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BRITARCH  July 2003

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Subject:

Re: private collecting by archaeologists: was in praise of metal detecting: was (no subject) private collections

From:

Paul Barford <[log in to unmask]>

Reply-To:

British archaeology discussion list <[log in to unmask]>

Date:

Thu, 17 Jul 2003 14:40:22 +0200

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I wrote
>  the local museum accepted some of the pottery, threw the rest away and
> did not want the undatable other finds.
and Alison Ashwell wrote:
>  So, its better to throw away stuff than be a private collector
Well again we are getting back to this same old problem of seeing just the
artefact and not the information it gives and this question of context. What
kinds of information do you think one can get from a mixed collection of
totally unstratified material which was over a period of time chucked into
the sea (or was brought there as part of the earth filling of harbour works
and washed there by the waves) would justify keeping several tens of
kilograms of the stuff in the vague hope that somebody may come up with some
ideas what to do with it? I am not a museum archaeologist, and I had no
means of ensuring the financing of the long-term storage of all of this
material, and as such I do think the museums have a right to an extent to
determine their own collection policies with respect to this sort of
unstratified bulk material.

Perhaps I should explain that this harbour dredging produced huge masses of
totally unstratified material (pottery, bone, building materials, bits of
wood) dumped on the quayside in piles of smelly black sludge and gravel.
This particular city has a huge archaeological museum which already has a
large collection of pottery from well-stratified urban contexts from the
eleventh century onwards which already stretch the storerooms to capacity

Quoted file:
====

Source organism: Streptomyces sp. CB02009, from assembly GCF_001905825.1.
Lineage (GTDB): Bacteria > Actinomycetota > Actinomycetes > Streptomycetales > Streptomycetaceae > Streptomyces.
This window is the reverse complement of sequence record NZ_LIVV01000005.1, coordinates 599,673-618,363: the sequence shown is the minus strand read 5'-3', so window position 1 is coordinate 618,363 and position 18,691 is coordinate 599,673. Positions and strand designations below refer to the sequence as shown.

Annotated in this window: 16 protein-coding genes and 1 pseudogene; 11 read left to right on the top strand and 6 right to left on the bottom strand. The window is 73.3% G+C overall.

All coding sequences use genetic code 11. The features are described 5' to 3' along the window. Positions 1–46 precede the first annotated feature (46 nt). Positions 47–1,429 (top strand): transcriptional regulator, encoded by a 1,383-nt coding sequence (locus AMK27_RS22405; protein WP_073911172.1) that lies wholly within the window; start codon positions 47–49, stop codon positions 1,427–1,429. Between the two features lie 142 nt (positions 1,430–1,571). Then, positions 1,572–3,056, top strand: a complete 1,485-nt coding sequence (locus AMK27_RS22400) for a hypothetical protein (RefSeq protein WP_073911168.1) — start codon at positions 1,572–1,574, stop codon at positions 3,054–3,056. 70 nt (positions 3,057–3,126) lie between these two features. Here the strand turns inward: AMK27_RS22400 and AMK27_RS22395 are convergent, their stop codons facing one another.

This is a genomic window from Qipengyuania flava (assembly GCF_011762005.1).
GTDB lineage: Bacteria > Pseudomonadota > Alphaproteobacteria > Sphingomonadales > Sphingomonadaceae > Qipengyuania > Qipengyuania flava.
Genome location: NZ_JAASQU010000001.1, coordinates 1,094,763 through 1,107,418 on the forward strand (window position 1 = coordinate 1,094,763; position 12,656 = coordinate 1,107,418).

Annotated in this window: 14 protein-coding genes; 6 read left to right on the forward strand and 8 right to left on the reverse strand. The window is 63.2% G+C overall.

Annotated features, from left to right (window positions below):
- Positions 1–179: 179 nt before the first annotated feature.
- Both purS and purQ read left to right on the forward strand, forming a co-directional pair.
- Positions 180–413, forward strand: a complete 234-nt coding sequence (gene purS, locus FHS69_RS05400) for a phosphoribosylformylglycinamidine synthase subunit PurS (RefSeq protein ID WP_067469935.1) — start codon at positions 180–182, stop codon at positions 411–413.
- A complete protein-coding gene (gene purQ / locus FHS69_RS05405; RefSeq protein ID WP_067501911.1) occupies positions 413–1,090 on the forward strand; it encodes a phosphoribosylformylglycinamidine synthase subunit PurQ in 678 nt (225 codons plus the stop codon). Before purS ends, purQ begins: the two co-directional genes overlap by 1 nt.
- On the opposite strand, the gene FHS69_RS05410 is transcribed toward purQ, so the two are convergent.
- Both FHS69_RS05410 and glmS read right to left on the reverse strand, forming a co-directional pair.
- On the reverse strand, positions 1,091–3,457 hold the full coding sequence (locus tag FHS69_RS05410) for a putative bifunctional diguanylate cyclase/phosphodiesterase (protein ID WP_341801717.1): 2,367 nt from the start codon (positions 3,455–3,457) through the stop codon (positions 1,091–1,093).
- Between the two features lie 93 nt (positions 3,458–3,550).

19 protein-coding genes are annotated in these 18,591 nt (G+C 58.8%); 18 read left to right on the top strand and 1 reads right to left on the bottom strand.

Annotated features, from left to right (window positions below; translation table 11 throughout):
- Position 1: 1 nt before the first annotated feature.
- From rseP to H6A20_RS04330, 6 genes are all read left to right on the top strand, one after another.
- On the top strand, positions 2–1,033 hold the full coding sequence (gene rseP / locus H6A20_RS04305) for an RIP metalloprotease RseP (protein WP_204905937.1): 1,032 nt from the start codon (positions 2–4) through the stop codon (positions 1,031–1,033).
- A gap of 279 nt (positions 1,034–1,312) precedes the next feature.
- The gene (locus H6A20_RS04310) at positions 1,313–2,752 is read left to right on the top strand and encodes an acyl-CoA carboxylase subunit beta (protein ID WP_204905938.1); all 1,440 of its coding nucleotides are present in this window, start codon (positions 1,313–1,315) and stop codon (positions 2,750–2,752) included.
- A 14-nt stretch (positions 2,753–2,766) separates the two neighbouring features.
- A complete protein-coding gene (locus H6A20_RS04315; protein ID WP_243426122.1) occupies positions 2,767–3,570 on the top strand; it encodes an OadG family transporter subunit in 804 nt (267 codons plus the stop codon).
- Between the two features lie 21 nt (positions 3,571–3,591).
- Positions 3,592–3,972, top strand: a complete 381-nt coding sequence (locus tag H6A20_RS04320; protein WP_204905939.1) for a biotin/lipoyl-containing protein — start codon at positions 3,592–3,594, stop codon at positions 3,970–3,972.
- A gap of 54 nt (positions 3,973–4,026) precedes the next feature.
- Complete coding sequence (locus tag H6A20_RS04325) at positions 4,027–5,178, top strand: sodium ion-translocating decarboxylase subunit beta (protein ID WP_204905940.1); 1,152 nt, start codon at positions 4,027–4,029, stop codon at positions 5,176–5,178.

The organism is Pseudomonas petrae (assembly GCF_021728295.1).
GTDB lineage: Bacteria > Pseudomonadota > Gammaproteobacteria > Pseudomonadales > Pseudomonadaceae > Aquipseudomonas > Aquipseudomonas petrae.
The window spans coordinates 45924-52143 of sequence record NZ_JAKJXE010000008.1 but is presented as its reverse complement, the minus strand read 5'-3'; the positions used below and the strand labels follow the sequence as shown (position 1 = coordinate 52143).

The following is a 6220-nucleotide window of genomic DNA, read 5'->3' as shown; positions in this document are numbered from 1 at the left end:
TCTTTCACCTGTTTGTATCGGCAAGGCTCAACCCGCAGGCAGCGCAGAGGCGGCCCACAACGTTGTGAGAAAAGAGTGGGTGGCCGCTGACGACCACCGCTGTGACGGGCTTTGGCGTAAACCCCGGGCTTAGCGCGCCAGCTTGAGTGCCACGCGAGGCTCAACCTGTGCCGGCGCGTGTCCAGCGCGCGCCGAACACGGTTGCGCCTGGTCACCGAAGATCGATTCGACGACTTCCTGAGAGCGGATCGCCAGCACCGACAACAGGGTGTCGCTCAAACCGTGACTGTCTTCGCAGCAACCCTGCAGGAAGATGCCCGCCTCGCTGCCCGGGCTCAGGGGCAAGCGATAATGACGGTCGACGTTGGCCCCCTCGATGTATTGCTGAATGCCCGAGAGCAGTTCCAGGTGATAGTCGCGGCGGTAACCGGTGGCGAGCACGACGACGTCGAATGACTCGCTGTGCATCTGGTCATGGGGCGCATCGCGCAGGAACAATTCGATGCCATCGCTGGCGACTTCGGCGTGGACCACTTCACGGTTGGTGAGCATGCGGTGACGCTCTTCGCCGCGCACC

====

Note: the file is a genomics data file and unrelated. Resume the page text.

but are fully available for study. When we went over the spoil dumps we were
unable to collect everything (in such conditions there is actually a limit
to what one can see in the sludge) but we tried to obtain a representative
sample of what was there. On washing it however a lot of it turned out to be
featureless bodysherds like hundreds of thousands of others in the museum
collection. Some of it however was of fabrics not yet well-represented in
the collections. In consultation with the museum and a leading post-medieval
ceramics expert we made a generous selection of the material retrieved for
the museum's collection and tipped the rest back into the sea. If the
material had been good assemblages of fresh sherds from well-stratified
contexts, I would have argued against such a decision, but I feel that in
this particular case the decision was justifiable.

Of course we are all aware that as ceramic studies advance we recognise new
fabrics and new questions, and there is always the risk that some of the
sherds we tipped in the sea would have been recognised as a previously
unknown fabric which would be flavour of the month at some future esoteric
ceramics conference. Decisions like this are therefore not to be taken
lightly and related to individual circumstances and not used as a cover-all
precedent. In this particular case however this particular "assemblage" of
material was demonstrably of very low cognitive value and actually told us
very little that we did not already know about the range of material in use
in this port. Nevertheless the opportunity to look at the material present
was worth taking. The pottery comes from a layer of rubbish which presumably
continues back under the seawards extension of the harbour in the 1930s and
thus nicely sealed should some future investigator decide to take a look.

I think that as the capacity of our museum stores become overstretched we
have to think carefully about what we decide to keep and why. This has been
the topic of serious discussion in British archaeology since at least the
1980s and is a problem that will not go away. While it would be very nice to
have museum storerooms capacious enough to consider saving every roof tile
fragment, every tessera and every scrap of white wall plaster and
oystershell from a Roman villa excavation (just on the offchance that
somebody might see something in it that the original excavator missed) I
think we all see that this is impractical and indeed not necessarily a
desirable ideal for each excavated site.

As to your question, "So, its better to throw away stuff than be a private
collector" I think the answer is that the material we save in excavation
archives kept for us by museums is retained for the purposes of providing
information and not simply because of the fact that it comprises
"interestingly old artefacts". It seems clear to me however that a myriad of
assorted artefacts scattered in small private collections (no matter how
tastefully displayed and labelled) is no substitute for a properly
maintained, administered and generally accessible museum archive with a
clearly defined collection policy and that as archaeologists we should be
aiming to encourage the expansion of the latter rather than the former.

Paul Barford

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